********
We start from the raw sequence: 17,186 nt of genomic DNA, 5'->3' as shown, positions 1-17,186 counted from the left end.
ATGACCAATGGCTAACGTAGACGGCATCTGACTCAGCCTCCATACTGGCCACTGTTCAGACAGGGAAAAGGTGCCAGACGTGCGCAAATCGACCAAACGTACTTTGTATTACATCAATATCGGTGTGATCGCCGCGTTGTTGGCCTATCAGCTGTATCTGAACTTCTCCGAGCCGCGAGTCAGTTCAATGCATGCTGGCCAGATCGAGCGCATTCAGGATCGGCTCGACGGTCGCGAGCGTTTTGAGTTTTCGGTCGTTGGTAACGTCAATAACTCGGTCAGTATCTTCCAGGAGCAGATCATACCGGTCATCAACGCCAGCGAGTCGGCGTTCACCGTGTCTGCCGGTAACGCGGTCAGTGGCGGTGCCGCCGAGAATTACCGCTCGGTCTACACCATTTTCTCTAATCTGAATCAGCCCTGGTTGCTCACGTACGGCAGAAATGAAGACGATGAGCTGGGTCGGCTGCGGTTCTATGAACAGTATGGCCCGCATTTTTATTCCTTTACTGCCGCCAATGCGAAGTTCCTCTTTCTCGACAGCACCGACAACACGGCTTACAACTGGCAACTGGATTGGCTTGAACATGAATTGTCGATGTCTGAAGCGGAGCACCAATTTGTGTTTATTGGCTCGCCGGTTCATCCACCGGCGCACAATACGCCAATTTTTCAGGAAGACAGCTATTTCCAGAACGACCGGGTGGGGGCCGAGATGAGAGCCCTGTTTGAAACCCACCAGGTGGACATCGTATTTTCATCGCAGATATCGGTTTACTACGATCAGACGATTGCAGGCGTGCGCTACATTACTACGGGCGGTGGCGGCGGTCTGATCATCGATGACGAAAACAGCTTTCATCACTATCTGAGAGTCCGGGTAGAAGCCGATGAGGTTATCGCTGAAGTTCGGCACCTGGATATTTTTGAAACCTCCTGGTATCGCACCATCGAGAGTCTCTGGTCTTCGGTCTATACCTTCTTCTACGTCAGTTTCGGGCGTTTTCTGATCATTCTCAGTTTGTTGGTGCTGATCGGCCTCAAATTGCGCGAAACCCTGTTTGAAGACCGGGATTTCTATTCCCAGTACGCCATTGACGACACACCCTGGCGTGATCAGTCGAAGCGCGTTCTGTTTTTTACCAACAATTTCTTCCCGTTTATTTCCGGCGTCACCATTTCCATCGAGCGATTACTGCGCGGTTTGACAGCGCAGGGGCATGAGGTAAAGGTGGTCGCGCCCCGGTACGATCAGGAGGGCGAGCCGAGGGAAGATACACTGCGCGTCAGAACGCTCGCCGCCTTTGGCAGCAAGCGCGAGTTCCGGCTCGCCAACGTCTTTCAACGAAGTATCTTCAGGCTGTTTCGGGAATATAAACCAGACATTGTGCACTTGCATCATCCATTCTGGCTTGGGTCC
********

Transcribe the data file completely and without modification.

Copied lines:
We start from the raw sequence: 17,186 nt of genomic DNA, 5'->3' as shown, positions 1-17,186 counted from the left end.
ATGACCAATGGCTAACGTAGACGGCATCTGACTCAGCCTCCATACTGGCCACTGTTCAGACAGGGAAAAGGTGCCAGACGTGCGCAAATCGACCAAACGTACTTTGTATTACATCAATATCGGTGTGATCGCCGCGTTGTTGGCCTATCAGCTGTATCTGAACTTCTCCGAGCCGCGAGTCAGTTCAATGCATGCTGGCCAGATCGAGCGCATTCAGGATCGGCTCGACGGTCGCGAGCGTTTTGAGTTTTCGGTCGTTGGTAACGTCAATAACTCGGTCAGTATCTTCCAGGAGCAGATCATACCGGTCATCAACGCCAGCGAGTCGGCGTTCACCGTGTCTGCCGGTAACGCGGTCAGTGGCGGTGCCGCCGAGAATTACCGCTCGGTCTACACCATTTTCTCTAATCTGAATCAGCCCTGGTTGCTCACGTACGGCAGAAATGAAGACGATGAGCTGGGTCGGCTGCGGTTCTATGAACAGTATGGCCCGCATTTTTATTCCTTTACTGCCGCCAATGCGAAGTTCCTCTTTCTCGACAGCACCGACAACACGGCTTACAACTGGCAACTGGATTGGCTTGAACATGAATTGTCGATGTCTGAAGCGGAGCACCAATTTGTGTTTATTGGCTCGCCGGTTCATCCACCGGCGCACAATACGCCAATTTTTCAGGAAGACAGCTATTTCCAGAACGACCGGGTGGGGGCCGAGATGAGAGCCCTGTTTGAAACCCACCAGGTGGACATCGTATTTTCATCGCAGATATCGGTTTACTACGATCAGACGATTGCAGGCGTGCGCTACATTACTACGGGCGGTGGCGGCGGTCTGATCATCGATGACGAAAACAGCTTTCATCACTATCTGAGAGTCCGGGTAGAAGCCGATGAGGTTATCGCTGAAGTTCGGCACCTGGATATTTTTGAAACCTCCTGGTATCGCACCATCGAGAGTCTCTGGTCTTCGGTCTATACCTTCTTCTACGTCAGTTTCGGGCGTTTTCTGATCATTCTCAGTTTGTTGGTGCTGATCGGCCTCAAATTGCGCGAAACCCTGTTTGAAGACCGGGATTTCTATTCCCAGTACGCCATTGACGACACACCCTGGCGTGATCAGTCGAAGCGCGTTCTGTTTTTTACCAACAATTTCTTCCCGTTTATTTCCGGCGTCACCATTTCCATCGAGCGATTACTGCGCGGTTTGACAGCGCAGGGGCATGAGGTAAAGGTGGTCGCGCCCCGGTACGATCAGGAGGGCGAGCCGAGGGAAGATACACTGCGCGTCAGAACGCTCGCCGCCTTTGGCAGCAAGCGCGAGTTCCGGCTCGCCAACGTCTTTCAACGAAGTATCTTCAGGCTGTTTCGGGAATATAAACCAGACATTGTGCACTTGCATCATCCATTCTGGCTTGGGTCC